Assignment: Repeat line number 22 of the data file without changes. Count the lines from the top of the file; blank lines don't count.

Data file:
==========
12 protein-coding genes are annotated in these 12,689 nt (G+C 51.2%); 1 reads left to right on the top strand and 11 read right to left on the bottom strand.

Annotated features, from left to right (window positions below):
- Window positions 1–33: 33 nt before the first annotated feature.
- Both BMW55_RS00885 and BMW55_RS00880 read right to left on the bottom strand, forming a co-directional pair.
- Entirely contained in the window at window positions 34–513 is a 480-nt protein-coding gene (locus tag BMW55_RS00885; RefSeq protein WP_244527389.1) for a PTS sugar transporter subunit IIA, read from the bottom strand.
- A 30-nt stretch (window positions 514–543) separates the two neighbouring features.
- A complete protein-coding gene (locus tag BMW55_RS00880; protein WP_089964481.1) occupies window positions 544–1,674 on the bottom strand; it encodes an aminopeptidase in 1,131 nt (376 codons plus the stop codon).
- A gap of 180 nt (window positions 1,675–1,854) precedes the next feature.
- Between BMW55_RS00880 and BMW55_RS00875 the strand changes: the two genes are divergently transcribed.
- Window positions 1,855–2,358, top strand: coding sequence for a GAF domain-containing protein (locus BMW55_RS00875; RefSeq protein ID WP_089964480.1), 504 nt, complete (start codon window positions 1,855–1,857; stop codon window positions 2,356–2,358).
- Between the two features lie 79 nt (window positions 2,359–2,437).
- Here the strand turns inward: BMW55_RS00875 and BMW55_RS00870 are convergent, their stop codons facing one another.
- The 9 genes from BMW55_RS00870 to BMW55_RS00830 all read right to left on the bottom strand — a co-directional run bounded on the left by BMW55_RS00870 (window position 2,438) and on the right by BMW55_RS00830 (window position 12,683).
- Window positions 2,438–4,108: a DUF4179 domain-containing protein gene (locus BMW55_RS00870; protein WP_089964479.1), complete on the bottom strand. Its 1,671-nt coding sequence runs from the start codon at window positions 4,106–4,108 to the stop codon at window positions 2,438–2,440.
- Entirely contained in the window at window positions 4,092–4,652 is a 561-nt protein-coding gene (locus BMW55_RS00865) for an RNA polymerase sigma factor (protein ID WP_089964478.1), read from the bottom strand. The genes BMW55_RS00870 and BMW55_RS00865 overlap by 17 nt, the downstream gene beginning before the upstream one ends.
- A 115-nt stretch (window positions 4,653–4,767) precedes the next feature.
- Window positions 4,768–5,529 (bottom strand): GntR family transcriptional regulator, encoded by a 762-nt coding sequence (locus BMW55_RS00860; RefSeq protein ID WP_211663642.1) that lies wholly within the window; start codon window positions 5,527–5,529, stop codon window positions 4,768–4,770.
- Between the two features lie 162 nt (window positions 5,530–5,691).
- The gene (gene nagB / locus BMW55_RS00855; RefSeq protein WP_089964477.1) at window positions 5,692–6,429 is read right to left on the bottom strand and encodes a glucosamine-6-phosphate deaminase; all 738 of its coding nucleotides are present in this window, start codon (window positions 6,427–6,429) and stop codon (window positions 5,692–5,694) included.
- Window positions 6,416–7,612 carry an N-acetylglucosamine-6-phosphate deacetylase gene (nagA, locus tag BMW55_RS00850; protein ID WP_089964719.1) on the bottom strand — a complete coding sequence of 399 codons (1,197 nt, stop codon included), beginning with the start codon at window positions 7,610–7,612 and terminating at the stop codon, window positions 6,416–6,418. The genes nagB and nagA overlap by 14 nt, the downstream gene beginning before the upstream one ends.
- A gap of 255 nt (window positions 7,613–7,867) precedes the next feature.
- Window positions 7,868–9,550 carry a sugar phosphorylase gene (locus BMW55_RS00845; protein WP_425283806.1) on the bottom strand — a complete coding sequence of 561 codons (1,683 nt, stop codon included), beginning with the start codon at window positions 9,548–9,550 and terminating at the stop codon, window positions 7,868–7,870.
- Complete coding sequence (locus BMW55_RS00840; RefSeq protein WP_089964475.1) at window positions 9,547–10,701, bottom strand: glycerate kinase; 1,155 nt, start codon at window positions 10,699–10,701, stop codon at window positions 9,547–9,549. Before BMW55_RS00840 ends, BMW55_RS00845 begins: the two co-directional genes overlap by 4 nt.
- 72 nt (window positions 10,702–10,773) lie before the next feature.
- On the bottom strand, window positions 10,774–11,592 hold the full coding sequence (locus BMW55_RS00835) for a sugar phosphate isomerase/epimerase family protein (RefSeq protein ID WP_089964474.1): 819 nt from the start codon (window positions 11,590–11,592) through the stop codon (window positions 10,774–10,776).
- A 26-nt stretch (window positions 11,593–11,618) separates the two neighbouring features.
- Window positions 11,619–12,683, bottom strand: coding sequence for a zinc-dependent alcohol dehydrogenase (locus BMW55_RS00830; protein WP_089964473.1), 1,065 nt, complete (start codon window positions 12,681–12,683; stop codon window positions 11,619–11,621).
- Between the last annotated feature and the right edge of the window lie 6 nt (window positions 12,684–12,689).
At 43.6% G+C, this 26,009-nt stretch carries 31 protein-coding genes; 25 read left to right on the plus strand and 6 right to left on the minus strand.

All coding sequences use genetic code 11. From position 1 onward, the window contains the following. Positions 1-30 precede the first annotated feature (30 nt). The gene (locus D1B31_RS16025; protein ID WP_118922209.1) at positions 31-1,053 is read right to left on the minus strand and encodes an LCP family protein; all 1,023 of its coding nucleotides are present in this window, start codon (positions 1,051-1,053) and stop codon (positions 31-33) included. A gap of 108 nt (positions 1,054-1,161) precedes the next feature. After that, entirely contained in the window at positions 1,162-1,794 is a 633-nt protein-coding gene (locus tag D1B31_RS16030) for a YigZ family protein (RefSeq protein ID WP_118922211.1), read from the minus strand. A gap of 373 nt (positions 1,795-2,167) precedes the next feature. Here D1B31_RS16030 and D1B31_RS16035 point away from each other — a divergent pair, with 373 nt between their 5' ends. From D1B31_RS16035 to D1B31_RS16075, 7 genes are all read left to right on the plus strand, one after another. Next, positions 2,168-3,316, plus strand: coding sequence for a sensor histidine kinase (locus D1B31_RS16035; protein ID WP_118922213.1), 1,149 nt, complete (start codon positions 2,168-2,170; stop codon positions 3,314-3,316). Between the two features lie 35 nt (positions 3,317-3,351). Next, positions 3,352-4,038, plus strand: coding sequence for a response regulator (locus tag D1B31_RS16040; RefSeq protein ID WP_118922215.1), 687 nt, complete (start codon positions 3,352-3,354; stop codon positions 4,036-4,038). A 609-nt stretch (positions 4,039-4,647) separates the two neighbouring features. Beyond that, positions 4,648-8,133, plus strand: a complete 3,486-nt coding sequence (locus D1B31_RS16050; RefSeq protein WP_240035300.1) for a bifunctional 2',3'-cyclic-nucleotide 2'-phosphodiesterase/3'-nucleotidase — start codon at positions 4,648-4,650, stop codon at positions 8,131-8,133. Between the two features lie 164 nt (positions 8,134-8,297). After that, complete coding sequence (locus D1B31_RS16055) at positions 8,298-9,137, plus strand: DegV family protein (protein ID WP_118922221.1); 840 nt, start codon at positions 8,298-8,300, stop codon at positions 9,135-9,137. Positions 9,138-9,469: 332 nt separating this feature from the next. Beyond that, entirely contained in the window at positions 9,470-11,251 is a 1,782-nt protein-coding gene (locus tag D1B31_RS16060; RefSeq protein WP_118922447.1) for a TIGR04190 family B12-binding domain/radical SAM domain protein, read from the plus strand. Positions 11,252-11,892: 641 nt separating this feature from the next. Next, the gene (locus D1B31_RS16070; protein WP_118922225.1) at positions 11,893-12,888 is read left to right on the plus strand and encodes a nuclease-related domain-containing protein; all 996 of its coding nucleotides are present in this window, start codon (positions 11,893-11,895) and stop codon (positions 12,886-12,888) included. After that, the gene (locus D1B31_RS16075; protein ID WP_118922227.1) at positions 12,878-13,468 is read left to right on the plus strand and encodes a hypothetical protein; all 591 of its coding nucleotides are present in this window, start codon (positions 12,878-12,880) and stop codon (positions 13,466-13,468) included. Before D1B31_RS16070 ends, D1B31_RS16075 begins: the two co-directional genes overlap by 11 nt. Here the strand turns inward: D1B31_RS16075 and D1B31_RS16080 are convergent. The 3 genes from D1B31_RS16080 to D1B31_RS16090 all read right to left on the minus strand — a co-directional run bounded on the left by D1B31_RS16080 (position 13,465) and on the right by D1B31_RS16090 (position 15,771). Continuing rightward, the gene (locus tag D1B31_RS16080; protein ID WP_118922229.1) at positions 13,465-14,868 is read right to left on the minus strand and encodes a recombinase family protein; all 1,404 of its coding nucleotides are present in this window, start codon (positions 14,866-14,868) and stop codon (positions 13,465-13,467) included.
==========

- Window positions 7,868–9,550 carry a sugar phosphorylase gene (locus BMW55_RS00845; protein WP_425283806.1) on the bottom strand — a complete coding sequence of 561 codons (1,683 nt, stop codon included), beginning with the start codon at window positions 9,548–9,550 and terminating at the stop codon, window positions 7,868–7,870.